The City Council says Boulder’s new form-based code guidelines should be specific enough to not leave developers guessing about city requirements but flexible enough to avoid design mediocrity.
Form-based code focuses more on building design and the type of public spaces created by buildings than it does on the uses that are allowed in different parts of town, which is the focus of traditional zoning codes.
Boulder is looking at the possibility of adopting form-based code in response to community concern about development, including concerns about the appearance of newer buildings. Planners are working on a form-based code for Boulder Junction as a test of the concept.
The code will require “simple” buildings made with materials and articulations and unique elements. It would incorporate more repetition and regularity.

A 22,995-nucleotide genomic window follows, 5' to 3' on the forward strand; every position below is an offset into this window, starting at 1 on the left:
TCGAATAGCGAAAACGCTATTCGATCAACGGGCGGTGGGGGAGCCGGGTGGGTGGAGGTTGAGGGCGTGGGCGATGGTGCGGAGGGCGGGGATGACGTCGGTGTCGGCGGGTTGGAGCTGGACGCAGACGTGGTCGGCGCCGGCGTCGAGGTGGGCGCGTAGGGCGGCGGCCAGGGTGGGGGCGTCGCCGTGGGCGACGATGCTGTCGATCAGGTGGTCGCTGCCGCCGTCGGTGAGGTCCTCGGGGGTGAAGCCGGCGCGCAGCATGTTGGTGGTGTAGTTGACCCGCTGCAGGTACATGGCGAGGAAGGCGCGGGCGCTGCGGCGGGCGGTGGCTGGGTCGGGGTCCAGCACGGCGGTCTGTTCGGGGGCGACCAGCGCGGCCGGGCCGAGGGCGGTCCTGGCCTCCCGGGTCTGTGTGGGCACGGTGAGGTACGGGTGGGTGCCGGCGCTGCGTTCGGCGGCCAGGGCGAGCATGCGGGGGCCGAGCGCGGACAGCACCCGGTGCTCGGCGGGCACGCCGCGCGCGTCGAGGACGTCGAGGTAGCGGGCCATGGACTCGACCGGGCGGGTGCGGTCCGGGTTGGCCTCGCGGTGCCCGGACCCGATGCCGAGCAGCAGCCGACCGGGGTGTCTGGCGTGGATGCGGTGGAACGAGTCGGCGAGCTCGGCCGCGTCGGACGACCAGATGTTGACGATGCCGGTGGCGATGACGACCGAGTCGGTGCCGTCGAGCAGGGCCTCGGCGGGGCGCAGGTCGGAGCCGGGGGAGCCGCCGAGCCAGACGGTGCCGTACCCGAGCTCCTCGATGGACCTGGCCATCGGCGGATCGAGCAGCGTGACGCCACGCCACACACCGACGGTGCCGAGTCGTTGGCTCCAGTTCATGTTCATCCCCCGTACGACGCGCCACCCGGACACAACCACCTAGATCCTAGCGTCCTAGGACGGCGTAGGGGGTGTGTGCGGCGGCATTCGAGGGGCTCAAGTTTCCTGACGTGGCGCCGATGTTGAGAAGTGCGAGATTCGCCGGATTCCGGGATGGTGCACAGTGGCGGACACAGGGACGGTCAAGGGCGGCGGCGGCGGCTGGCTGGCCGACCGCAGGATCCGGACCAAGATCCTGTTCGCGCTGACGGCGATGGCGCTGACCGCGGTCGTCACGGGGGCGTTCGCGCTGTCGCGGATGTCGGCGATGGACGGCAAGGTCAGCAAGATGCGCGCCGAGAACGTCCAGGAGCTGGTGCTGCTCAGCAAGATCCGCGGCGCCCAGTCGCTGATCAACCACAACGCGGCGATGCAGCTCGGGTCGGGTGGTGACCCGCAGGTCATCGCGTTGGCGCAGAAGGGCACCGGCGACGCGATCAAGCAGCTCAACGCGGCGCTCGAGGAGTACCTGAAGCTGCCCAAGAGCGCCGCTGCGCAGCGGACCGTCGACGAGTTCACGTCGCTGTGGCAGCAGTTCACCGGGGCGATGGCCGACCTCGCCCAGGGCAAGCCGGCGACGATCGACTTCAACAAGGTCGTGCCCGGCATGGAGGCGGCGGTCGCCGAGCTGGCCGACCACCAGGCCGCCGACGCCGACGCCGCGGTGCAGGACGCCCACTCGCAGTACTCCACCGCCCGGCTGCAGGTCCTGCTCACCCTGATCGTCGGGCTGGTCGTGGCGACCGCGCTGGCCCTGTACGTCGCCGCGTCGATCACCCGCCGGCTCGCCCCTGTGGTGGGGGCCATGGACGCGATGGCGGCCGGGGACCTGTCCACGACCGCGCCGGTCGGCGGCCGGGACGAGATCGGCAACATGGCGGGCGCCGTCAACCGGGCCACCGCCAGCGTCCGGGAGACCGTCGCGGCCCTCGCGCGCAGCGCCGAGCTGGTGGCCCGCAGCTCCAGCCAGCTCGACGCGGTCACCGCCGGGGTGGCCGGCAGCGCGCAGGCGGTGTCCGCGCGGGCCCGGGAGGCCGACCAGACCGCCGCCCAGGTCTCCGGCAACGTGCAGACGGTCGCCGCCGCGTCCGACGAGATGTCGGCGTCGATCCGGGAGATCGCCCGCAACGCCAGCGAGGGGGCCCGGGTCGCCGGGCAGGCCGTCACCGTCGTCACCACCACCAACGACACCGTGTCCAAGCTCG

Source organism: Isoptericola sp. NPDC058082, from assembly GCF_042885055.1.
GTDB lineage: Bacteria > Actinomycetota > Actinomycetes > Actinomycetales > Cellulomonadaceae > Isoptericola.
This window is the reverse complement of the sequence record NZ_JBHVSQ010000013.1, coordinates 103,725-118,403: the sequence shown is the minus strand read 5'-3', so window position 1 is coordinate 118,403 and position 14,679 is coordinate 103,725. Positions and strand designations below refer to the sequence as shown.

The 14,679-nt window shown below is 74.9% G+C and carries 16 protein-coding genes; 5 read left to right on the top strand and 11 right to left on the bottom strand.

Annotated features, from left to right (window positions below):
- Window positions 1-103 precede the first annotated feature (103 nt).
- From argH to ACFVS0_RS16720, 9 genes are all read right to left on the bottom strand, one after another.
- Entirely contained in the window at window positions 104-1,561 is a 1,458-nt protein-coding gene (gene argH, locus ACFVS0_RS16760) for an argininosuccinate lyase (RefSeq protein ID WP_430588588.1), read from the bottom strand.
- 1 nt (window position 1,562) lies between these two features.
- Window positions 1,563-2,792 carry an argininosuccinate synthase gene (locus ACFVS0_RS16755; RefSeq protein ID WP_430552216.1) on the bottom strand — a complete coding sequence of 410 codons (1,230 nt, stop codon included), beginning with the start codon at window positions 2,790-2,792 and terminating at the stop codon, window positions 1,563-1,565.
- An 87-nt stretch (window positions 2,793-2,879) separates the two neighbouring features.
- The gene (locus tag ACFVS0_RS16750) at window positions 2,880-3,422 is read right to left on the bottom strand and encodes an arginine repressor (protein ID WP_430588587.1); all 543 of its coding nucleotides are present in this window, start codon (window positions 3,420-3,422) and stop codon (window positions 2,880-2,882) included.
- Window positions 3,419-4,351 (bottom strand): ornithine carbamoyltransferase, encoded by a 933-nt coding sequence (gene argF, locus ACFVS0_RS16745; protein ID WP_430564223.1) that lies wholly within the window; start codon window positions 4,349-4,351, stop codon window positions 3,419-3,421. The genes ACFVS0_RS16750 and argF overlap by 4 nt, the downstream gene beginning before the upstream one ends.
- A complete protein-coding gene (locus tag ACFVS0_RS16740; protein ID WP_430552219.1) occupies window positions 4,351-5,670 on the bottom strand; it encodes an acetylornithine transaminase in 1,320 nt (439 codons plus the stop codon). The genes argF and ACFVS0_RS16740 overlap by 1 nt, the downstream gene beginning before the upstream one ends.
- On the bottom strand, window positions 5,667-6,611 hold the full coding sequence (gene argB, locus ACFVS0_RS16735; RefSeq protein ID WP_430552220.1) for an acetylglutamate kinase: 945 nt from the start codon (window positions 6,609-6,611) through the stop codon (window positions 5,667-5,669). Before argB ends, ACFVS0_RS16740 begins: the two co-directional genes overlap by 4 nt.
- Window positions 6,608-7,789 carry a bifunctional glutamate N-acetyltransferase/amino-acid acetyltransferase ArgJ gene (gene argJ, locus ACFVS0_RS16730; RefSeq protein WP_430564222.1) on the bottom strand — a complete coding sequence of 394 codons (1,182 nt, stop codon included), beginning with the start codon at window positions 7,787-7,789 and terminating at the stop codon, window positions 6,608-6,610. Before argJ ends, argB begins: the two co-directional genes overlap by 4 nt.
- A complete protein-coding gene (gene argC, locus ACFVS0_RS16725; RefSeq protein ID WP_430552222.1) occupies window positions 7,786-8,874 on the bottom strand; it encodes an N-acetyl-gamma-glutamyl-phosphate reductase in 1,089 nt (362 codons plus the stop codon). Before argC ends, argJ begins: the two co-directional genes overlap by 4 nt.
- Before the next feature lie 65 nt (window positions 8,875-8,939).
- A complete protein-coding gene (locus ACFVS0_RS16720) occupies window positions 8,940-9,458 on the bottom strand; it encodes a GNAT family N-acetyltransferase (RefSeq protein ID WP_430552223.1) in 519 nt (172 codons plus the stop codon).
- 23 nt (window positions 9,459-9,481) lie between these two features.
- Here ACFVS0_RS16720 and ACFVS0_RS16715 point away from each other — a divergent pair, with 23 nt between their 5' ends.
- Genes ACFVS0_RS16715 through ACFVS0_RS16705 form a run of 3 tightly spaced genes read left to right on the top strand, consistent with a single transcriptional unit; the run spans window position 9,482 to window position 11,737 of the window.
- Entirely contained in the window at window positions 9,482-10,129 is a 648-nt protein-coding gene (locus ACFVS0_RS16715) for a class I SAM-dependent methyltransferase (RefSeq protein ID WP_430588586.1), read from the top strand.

The city’s code could encourage that type of design by requirements such as setting a maximum number of building materials or requiring a dominant material or by requiring a principle mass for buildings above a certain length.
In addition the code is intended to focus on “honest” buildings that make it easy to understand the purpose of the building and its entrances. Buildings should use “authentic” rather than faux materials.
There will be a community workshop on the form-based code on July 22 and a City Council study session on August 11, before a final version of the code is presented in September.